Which Joe gave his name to ‘sloppy joes’? We look at five interesting sandwiches and their lexical origins.
The final and fully developed adult stage of an insect, typically winged.
- ‘The 7-rayed imago is approximately 1.5 mm diameter.’
- ‘The imago can become multiradiate at the time of metamorphosis, or it can be 5-rayed at metamorphosis and add the supernumerary rays during post larval growth stages.’
- ‘After a third larval stage they pupate in the nest material and emerge as imagos after the fledglings have left the nest.’
- ‘Almost instantly the larvae mutate into full grown imagos and you have yourself an Entopod battalion.’
- ‘He stands apart from the new flight of British composers, ‘who seem very sure of themselves, like an imago, a butterfly that enters the world fully formed.’’
An unconscious idealized mental image of someone, especially a parent, which influences a person's behaviour.
- ‘To be sure, in both Freudian and Lacanian accounts this scenario establishes the ‘first’ sexual relations: those attached to the imago of the mother and to the autoeroticism associated with narcissism.’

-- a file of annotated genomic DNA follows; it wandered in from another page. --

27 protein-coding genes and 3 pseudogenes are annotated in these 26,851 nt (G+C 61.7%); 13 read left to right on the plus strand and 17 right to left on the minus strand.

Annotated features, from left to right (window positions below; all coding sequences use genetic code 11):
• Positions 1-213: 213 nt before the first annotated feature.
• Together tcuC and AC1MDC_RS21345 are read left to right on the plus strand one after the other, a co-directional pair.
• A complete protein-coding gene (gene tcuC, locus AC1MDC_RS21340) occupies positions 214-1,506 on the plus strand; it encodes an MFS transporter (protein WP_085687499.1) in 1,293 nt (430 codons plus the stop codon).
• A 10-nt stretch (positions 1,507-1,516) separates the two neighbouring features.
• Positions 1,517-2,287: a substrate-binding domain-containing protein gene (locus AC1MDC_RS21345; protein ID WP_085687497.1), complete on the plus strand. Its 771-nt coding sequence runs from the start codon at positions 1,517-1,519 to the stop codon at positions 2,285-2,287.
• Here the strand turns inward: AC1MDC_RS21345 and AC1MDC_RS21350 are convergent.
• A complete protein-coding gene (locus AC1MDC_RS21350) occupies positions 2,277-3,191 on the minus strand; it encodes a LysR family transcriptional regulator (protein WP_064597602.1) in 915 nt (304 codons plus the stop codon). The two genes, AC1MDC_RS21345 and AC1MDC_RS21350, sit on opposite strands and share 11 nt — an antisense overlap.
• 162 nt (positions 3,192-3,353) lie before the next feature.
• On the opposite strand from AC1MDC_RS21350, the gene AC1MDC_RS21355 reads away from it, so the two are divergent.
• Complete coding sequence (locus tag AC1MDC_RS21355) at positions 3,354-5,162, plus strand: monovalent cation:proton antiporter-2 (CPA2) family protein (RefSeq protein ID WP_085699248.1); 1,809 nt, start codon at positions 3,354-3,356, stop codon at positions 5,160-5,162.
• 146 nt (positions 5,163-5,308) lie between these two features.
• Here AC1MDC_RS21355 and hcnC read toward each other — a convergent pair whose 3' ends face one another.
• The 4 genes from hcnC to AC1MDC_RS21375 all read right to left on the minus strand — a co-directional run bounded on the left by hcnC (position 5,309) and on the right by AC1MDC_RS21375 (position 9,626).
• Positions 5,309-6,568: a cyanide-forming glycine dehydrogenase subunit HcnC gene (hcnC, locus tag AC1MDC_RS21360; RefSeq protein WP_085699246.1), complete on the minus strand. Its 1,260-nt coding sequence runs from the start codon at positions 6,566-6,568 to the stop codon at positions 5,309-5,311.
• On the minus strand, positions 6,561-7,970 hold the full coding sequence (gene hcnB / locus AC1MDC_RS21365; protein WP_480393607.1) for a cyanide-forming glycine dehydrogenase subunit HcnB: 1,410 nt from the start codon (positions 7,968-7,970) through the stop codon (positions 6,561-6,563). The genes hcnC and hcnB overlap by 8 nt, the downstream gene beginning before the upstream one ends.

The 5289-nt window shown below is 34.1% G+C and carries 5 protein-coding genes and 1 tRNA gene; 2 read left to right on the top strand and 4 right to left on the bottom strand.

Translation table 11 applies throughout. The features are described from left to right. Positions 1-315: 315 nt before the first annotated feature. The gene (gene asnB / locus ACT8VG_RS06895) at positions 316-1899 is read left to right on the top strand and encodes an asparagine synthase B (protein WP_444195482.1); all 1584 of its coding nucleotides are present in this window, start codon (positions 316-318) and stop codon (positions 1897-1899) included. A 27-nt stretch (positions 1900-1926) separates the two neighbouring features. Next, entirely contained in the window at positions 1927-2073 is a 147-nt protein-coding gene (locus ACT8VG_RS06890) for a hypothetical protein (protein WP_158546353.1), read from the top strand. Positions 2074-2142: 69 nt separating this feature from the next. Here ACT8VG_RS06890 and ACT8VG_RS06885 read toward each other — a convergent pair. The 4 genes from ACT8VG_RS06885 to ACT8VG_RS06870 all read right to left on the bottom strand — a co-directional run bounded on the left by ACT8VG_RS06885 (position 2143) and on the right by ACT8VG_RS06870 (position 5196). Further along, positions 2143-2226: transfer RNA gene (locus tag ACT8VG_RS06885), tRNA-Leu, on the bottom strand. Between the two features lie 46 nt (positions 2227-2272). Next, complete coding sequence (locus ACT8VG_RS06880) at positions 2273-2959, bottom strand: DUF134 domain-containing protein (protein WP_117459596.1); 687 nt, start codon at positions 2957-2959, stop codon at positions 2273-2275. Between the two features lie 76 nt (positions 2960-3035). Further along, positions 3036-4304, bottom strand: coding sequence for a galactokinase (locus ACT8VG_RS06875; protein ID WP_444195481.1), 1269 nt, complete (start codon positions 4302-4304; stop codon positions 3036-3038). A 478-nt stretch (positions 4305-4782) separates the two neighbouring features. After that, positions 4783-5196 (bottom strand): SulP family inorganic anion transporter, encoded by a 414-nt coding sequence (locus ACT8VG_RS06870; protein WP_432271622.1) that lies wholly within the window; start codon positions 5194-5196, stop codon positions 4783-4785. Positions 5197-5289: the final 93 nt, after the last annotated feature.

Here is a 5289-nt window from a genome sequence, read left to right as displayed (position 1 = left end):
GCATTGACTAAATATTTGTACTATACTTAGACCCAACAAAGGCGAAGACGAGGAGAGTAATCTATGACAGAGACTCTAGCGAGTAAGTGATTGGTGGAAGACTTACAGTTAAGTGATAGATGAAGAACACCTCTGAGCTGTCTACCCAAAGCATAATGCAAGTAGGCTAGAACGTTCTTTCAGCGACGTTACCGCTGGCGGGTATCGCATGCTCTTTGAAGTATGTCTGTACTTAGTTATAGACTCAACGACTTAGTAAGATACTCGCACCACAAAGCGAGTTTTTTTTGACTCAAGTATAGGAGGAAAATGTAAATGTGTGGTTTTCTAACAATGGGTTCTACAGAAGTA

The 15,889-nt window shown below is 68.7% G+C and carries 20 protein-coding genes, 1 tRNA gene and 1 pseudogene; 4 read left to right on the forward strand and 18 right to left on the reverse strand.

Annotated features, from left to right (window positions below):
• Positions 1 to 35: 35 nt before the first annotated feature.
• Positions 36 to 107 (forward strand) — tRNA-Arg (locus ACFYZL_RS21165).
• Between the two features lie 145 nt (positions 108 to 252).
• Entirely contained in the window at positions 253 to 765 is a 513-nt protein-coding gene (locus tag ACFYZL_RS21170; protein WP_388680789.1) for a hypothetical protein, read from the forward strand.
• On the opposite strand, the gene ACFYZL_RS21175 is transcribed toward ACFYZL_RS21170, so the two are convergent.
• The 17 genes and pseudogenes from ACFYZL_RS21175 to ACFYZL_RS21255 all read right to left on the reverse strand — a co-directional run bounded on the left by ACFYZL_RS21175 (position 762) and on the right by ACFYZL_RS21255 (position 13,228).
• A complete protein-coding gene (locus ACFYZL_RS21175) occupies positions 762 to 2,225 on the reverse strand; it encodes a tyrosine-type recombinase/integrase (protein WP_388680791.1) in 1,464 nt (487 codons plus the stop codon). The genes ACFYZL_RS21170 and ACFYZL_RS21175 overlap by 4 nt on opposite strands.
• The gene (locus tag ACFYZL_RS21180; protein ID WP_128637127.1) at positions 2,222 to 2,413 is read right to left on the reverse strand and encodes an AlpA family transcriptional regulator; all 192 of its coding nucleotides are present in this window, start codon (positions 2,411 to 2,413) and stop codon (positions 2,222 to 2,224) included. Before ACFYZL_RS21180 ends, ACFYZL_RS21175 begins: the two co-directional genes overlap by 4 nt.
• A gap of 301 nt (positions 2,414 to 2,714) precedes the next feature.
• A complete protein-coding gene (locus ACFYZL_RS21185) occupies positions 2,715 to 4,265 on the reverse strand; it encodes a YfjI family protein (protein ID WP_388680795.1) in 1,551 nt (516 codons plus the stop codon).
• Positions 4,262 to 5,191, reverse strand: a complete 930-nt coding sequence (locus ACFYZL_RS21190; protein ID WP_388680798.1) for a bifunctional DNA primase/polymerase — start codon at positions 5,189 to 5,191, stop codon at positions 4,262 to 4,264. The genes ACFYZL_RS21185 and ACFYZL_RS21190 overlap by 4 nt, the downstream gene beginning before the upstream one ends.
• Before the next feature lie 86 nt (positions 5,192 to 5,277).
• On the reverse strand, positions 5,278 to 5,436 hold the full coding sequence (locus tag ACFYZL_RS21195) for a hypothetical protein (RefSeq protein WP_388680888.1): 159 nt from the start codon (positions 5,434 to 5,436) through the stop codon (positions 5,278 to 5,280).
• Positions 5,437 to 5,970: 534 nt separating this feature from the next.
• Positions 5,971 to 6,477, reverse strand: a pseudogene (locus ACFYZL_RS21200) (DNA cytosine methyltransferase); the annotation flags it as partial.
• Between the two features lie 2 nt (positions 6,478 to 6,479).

- ‘They constitute a single set of systematic transfigurations of the Yagwoia transpersonal, archetypal imagos of their Self and its energies.’
- ‘Back here, I briefly mentioned the idea of the imago.’
- ‘Lacan's elaboration of the Jungian concept of the imago seems instructive here.’
- ‘The ego's defence is to split off the aggression and to project it onto parental imagos who in turn threaten to destroy the child.’
Late 18th century (in imago (sense 1)): modern Latin use of Latin imago ‘image’. imago (sense 2) dates from the early 20th century.
We take a look at several popular, though confusing, punctuation marks.
From Afghanistan to Zimbabwe, discover surprising and intriguing language facts from around the globe.
The definitions of ‘buddy’ and ‘bro’ in the OED have recently been revised. We explore their history and increase in popularity.